According to Wikipedia,
"In God We Trust" was adopted as the official motto of the United
States in 1956 as an alternative or replacement for the 1782 U.S. motto, "E
Pluribus Unum," which means, in Latin, "out of many, one."
Rightly or wrongly, I speculate that the addition/revision rested in part in the grotesque horrors of World War II, which ended in 1945 but had wracked so many, leaving them speechless with effort and grief : What word does anyone choose where words are not enough? Well,
maybe "God" came as close as anything. Whatever the case, the quaint supplication of times gone by arrives in the present with a kind of uppity imperiousness and down-home ignorance: It's cozy, but it divides and separates rather than inviting a common cause or vision and the hard work that goes with it.
One of the useful aspects of zazen -- the seated meditation that plays a core role in Zen Buddhism -- is that it offers the opportunity to examine the human and very personal desire to trust. I think it's important.
From the get-go, trust is delicious. Kids trust their parents. Friends trust friends. Lovers trust lovees. Misers trust money. Many trust the moon and stars and sunrise. And let push come to shove, friends also trust their enemies. The deliciousness of trust can be seen in the outrage expressed when a trust is somehow broken ... as when politicians sell out their constituencies as a means of bolstering their chances for re-election.
But all that is the tip of the iceberg, the kind of trust that can be relied on but also broken. What is trust and is it worth the price of admission? The question itself runs the risk of being accused of sour grapes or curmudgeonliness. No one wants to live the life of a sourpuss skeptic ... too much that is delicious is lost that way and deliciousness is just too damned delicious.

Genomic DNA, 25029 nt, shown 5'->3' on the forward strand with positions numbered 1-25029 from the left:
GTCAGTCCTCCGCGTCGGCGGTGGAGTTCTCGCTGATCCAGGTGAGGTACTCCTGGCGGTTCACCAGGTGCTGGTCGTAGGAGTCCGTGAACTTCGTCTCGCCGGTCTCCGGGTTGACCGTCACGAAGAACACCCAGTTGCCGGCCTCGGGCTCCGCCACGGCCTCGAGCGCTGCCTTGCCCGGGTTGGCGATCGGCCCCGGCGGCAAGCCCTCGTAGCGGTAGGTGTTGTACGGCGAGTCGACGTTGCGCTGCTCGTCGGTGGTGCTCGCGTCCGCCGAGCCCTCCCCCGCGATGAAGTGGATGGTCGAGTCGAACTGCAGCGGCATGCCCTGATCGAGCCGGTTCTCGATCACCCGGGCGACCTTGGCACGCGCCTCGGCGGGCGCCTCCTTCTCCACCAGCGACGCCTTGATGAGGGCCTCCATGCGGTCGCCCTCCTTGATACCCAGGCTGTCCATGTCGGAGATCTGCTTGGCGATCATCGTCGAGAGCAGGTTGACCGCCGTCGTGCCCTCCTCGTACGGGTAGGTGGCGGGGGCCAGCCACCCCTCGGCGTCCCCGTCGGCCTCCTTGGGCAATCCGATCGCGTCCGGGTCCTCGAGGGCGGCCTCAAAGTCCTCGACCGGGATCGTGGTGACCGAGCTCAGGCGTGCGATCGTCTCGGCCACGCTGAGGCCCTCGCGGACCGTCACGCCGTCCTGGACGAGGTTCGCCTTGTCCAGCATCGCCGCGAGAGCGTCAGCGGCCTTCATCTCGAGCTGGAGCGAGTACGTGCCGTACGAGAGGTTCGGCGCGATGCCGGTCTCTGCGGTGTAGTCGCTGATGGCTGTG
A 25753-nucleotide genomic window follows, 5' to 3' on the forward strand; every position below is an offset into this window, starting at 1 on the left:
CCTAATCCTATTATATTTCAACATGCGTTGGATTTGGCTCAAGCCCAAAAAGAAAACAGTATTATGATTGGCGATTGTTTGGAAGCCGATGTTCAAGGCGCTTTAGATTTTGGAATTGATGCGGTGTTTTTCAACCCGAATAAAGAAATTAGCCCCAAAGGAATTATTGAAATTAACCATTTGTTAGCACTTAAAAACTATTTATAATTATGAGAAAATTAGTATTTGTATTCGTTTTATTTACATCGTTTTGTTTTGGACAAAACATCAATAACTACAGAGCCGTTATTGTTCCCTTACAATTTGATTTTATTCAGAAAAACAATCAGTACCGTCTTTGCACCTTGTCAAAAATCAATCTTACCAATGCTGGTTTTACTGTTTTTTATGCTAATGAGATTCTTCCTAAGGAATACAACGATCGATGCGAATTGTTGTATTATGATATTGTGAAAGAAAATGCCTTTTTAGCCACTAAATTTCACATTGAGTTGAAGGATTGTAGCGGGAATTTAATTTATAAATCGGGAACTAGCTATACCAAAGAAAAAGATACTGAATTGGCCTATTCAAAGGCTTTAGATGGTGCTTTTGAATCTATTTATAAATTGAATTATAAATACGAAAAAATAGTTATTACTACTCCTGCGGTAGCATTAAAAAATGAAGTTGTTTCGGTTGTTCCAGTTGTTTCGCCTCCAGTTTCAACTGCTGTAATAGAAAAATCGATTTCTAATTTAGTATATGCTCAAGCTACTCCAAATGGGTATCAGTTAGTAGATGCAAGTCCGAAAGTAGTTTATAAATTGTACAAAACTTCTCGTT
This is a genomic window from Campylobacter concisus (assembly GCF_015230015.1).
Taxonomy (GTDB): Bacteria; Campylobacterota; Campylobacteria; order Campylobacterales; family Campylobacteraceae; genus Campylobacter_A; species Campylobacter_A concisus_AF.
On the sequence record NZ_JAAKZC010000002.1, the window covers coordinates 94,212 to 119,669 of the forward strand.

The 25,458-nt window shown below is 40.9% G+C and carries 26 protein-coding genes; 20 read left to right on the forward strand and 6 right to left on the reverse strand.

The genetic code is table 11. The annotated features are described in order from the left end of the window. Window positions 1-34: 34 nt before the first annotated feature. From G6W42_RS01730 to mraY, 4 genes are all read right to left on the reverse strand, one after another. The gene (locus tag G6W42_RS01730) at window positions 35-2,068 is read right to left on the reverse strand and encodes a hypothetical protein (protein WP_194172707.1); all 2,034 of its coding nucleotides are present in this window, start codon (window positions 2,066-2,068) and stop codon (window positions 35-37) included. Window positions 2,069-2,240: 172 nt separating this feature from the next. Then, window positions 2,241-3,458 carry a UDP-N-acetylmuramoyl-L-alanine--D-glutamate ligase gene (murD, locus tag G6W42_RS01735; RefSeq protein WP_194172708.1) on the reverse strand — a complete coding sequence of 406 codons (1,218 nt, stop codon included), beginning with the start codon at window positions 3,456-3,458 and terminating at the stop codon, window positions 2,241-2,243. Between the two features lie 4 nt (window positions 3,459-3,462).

Zazen provides a venue -- not the venue, just a venue -- in which to examine trust ... not elevate or denigrate, just examine. Spiritual sales agents may take the money paid for their talks and then ooze with sayings like, "trust yourself," but this begs the question for the man or woman who may want to really examine trust... what is it and can its deliciousness be captured without paying the downside price?
My own take is this: Trust relies on the past and on separation. And any jaywalker with two brain cells to rub together would be a fool not to rely on the trust implicit in knowing that a car is bigger and stronger and potentially more dangerous than the capacities of his or her body: If a car is coming, get the hell out of the way or suffer a trustworthy set of injuries. Trust lives in past knowledge and experience and it is invested in something separate from me.
Trust lives in the past, but I live in the present ... a present so present that there is simply no time to impose trust upon it. By the time trust is imposed, the present has become past and finding the "unum" of an e-pluribus-unum life is impossible. The present is "unum" but life is "pluribus:" How is anyone supposed to square that circle?
Zazen provides a venue in which to trust what is trustworthy ... i.e. nothing at all. And there are no sour grapes in it. There is simply this moment -- the moment before any trustworthiness or untrustworthiness can enter. It may sound spooky or undelicious in spades, but it has the advantage of squaring up with the facts of anyone's life.
And bit by bit, with practice, the dime gets a chance to drop: This deliciousness is not something anyone could do anything about. This trust is neither trustworthy nor untrustworthy. "Unum" is not better or worse than "pluribus," but the deliciousness is pretty delicious. Trust it all you like. Distrust it all you like. That's all in the past.
My feet are cold.
How about them apples?
PS. And as a footnote several days hence, Brazilian prosecutors are trying to get "God" off the country's printed money.
I don't trust this god. He's trying to de-unum our pluribus.ReplyDelete